HARKER HEIGHTS — Troy Summerill had ambitions of a short stint in the U.S. Army and then becoming a police officer, but after a few years of working as a military policeman, he decided his heart was not into arresting fellow soldiers and so he started considering other options.

“I’m too nice of a guy,” Summerill, a Harker Heights resident, said, laughing.

“My job at Fort Sill was catching DUIs and DWIs. Sometimes, though, it was just better to take them home (instead of taking them to jail). Back then, Desert Storm was over and they were trying to get as many people out of the Army as possible — there was no leniency. You could be kicked out for anything.

“I’d see these E-7s and E-8s, young officers, who had made a mistake. It (drunk driving) is a bad thing, don’t get me wrong, but people make mistakes. I make a mistake every ten minutes.

“It was a good career, and I was awarded and stuff like that, but it just wasn’t for me. I worked with people who’d arrest their brother, and I thought, ‘Man, that’s tough. You can’t just be a robot.’”

A native of Bremerton, Wash., Summerill graduated from high school in 1989 and decided to join the Army mostly for the education benefits. He served three years as a military police investigator, and got out as an E-4 (corporal) in 1992.

“(President) George Bush Sr. offered people the chance to get out early after Desert Storm (the beginning of ongoing U.S. involvement in the Middle East after the Iraqi invasion of neighboring Kuwait), and I raised my hand very high. I was ready to get out. I enjoyed my career, but I knew I was not going to be a career soldier.

“I just knew it wasn’t going to be a career thing for me. I had other ambitions. I was going to come back home to Bremerton, which at that time was the second-best police department in the States. I actually knew people on the force, so it was like, ‘Hey, I’m going to go to a really cool police department,’ and then I got into hospitality and never looked back.”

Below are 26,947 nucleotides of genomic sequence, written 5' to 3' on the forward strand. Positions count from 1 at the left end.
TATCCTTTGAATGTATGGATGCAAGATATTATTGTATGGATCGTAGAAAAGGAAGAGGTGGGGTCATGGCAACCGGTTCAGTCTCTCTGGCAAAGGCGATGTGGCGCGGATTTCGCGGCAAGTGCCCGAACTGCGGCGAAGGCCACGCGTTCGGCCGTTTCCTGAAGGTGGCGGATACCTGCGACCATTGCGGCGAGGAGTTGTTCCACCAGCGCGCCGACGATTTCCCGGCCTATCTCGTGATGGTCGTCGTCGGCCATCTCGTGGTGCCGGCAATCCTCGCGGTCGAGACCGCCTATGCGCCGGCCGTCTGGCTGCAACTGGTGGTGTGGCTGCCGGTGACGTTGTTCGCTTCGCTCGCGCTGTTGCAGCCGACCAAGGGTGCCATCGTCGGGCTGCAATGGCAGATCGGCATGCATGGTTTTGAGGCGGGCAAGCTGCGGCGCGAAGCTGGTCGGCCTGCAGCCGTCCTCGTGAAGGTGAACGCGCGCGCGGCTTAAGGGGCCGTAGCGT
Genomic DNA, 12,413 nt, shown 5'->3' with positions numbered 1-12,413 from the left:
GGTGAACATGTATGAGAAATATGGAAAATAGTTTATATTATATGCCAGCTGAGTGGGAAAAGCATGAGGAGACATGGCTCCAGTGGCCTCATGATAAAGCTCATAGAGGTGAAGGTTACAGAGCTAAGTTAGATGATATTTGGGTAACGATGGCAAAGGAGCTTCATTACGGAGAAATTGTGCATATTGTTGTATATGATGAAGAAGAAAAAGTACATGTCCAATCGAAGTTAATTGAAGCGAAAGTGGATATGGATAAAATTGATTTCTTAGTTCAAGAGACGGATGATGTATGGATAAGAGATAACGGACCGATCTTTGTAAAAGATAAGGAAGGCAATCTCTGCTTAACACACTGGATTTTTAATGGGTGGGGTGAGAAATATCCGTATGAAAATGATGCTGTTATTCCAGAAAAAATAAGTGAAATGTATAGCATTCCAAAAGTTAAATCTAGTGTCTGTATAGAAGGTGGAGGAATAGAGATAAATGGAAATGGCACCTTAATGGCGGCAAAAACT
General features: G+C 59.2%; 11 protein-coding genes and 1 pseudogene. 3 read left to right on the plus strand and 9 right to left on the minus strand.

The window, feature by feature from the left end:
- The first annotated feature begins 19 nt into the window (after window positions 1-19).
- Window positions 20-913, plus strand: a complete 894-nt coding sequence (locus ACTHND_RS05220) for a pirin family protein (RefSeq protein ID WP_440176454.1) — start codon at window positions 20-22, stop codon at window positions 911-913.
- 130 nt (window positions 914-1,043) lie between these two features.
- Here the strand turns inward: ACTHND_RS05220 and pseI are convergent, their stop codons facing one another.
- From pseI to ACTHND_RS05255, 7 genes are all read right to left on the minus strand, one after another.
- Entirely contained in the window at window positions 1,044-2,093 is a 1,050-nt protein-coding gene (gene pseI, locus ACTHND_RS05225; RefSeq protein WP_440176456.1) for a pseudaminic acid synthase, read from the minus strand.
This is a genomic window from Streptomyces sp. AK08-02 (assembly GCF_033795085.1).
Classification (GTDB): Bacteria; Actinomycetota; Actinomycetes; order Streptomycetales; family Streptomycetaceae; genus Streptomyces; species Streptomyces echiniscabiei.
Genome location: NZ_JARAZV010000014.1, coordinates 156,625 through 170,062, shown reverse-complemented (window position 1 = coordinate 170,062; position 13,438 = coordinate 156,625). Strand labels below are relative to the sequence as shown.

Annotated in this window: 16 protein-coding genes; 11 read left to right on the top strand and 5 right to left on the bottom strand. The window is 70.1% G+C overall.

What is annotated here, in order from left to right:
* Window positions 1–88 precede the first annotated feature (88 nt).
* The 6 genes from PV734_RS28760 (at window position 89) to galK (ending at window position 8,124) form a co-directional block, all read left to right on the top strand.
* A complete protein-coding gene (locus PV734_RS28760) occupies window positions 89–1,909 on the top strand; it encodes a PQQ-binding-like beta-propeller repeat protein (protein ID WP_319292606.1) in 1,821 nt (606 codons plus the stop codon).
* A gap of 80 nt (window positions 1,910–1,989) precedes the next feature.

After leaving the Army, Summerill went back home to Bremerton, but his career path took a turn and he wound up working in the hospitality industry. That career eventually brought him to central Texas in 2009, when he worked several years as manager of the Shiloh Inn Suites Hotel in Killeen.

Unlike many former soldiers who settle in the Killeen area, Summerill was never stationed at Fort Hood, but now says there is no other place he would rather be.

“I used to run resorts, and our company was building one down here in Killeen. I was running one of their ocean-front resorts (Ocean Shores, Wash.), and they said, ‘Do you want to take over the one in Killeen?’

“I said, no. That’s what I said at first. But I wound up taking it, and it was probably the best decision ever. I love Texas. As soon as I got here, it was like, ‘Wow, this is a pretty cool place.’

Now 50 years old and the father of six children, Summerill owns and operates three businesses in Harker Heights with his wife, Amy: POP CornUtopia, a gourmet popcorn shop opened in 2017; Sprinkles on Top Texas ice cream; and a mobile kettle corn maker.

Even though his stint in the military was short-lived, and his career in law enforcement did not materialize, Summerill says things seem to have a way of working out for the best. He enjoyed his time in the Army, is proud of his service and has no regrets.

“None, whatsoever,” he said. “It was great.

“My stepdad was a cop, so I thought that was what I wanted to become – a cop. I was headed in that direction, and then I got into hospitality and I liked the idea of being able to come home every night. So that kind of killed my law enforcement career.

“So far, everything is going well. Business has been pretty good. I’m not a millionaire, but I have no desire to be one. Just enough to pay the bills is fine with me. I’m still crossing my fingers … I’ve been very lucky.”

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